South Carolina's New Food Trail Has 20 Stops for Mayonnaise

It's time to show your love for Mayo.


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If you find yourself saying, "Extra mayo, please," this one's for you. 

Slathered on sandwiches everywhere, mayonnaise is one of the most popular and versatile condiments. Although the spread is cherished worldwide, it's possible that no region loves mayo quite like the South. Perhaps it's because the city of Greenville, South Carolina, is the birthplace of Duke's Mayo, the brand that Southerners are so immensely loyal to. For over 100 years, Duke's has become a staple item in chef kitchens and household pantries, so why not celebrate it in a big way? Move over brewery and winery trails … enter the Mayo Trail. 

In November, Greenville, South Carolina's Eugenia Duke's Unofficial Mayo Guide to Greenville launched in partnership with 20 local restaurants to feature the condiment in one of their menu's signature dishes. The self-guided trail was created to honor the Queen of Mayo herself, Eugenia Duke, whose original recipe was crafted in Greenville in 1917.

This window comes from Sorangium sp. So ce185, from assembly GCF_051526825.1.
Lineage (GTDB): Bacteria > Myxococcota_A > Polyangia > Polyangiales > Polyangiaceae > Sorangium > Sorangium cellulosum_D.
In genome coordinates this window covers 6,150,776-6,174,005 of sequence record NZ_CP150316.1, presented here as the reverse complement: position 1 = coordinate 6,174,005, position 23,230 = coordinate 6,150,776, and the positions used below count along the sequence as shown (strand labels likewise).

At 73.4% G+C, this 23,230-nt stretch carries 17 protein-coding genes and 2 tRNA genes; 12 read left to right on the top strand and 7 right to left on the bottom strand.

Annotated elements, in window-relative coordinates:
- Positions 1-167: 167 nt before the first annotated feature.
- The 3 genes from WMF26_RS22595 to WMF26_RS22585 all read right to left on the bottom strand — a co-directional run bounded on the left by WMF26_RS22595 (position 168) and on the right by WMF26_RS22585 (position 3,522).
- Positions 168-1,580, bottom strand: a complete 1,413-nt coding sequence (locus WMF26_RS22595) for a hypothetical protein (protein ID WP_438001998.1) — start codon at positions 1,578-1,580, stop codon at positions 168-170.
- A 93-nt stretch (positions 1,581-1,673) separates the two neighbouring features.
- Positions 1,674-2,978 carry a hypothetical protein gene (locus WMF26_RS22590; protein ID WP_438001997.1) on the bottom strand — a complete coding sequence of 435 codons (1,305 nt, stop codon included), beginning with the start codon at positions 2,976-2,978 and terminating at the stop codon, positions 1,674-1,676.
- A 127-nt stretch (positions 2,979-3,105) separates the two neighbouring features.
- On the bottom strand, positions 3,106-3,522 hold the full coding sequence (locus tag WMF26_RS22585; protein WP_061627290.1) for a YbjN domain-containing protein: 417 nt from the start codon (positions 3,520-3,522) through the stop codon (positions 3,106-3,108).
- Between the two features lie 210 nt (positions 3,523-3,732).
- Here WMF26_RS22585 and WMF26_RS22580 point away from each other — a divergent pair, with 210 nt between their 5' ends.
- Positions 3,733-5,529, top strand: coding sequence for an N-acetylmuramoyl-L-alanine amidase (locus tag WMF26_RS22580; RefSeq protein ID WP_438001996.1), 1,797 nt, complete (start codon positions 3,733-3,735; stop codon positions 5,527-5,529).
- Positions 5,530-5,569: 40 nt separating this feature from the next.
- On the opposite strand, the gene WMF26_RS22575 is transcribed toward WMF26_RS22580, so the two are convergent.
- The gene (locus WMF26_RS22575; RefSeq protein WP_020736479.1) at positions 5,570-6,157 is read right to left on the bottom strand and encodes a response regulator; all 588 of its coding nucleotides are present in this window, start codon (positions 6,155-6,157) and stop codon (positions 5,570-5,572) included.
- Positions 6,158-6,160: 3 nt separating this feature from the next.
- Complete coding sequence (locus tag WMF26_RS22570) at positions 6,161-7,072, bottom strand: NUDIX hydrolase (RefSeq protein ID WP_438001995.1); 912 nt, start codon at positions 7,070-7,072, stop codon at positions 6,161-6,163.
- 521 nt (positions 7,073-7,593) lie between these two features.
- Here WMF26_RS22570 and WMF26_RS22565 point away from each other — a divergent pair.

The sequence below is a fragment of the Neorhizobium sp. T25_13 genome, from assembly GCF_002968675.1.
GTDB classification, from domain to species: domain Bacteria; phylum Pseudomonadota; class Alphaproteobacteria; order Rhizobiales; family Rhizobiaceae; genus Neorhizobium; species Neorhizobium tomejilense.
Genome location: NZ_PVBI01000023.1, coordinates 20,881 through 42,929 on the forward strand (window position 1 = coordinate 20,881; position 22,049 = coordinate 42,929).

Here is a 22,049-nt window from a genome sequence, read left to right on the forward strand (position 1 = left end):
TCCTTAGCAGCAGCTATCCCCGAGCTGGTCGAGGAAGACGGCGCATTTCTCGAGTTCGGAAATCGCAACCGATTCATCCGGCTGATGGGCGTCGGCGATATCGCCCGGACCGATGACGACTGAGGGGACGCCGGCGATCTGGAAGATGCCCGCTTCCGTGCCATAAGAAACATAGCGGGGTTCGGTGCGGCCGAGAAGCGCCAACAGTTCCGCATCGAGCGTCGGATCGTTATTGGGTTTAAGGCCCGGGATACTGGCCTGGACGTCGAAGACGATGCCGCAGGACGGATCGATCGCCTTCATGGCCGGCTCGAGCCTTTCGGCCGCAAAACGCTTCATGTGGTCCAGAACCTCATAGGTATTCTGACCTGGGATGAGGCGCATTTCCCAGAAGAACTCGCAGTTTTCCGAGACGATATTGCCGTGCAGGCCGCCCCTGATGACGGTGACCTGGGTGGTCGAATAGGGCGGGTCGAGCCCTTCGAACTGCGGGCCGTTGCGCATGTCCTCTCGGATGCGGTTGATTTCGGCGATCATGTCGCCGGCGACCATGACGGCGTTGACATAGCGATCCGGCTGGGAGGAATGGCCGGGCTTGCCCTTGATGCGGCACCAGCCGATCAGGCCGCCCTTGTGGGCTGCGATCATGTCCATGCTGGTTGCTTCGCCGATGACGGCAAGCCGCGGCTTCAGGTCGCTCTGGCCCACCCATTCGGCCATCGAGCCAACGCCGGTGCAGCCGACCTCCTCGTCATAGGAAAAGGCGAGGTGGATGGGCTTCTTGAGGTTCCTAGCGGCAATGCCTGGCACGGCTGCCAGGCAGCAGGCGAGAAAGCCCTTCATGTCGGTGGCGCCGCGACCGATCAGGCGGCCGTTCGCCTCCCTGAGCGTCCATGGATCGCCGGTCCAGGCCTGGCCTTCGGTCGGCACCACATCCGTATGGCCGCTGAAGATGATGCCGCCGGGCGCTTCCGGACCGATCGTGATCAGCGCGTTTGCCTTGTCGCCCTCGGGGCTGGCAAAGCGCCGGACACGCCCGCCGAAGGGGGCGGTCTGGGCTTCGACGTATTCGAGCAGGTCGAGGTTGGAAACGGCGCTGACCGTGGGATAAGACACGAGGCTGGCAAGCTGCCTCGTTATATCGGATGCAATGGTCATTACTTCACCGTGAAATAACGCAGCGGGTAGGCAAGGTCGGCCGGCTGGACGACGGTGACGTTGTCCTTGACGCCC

"With food tourism on the rise, travelers crave authentic, unique foodie adventures when visiting new cities. As the birthplace of Duke's Mayo, Greenville is the ultimate spot to rock the Mayo Trail. It's a fun way to showcase the legendary Greenville ingredient and the amazing restaurants that proudly serve it," Rebecca Lupesco, Duke's brand manager of "Mayohem," an unbelievably cool job title, shared in a statement provided to Food & Wine.

Greenville's Mayo Trail has 20 stops along the route for everything from snacks like the Jones Oyster Company's Smoked Carolina Fish Dip and Bobby's BQQ's Tangy Coleslaw to full entrées featuring dishes like The Nose Dive's Crispy Chicken Sandwich and The Scoundrel's Dirty Rotten Scoundrel Burger to The Bohemian Cafe's Jalapeño Pimento Cheese Sandwich (because, pimento cheese, obviously).

Mayo isn't the only thing at the heart of this trail, though – trail trekkers can also stop at the four historical points of interest tied to Eugenia Duke's Mayo stardom. Visit the Camp Sevier historical marker where it all began, the Wyche Pavillion, which was an old carriage factory and served as the mayo bottling plant, the Eugenia Duke Bridge, and the Ottaray Tea Room.

For the complete list and map of participating restaurants, check out the Visit Greenville South Carolina website. 

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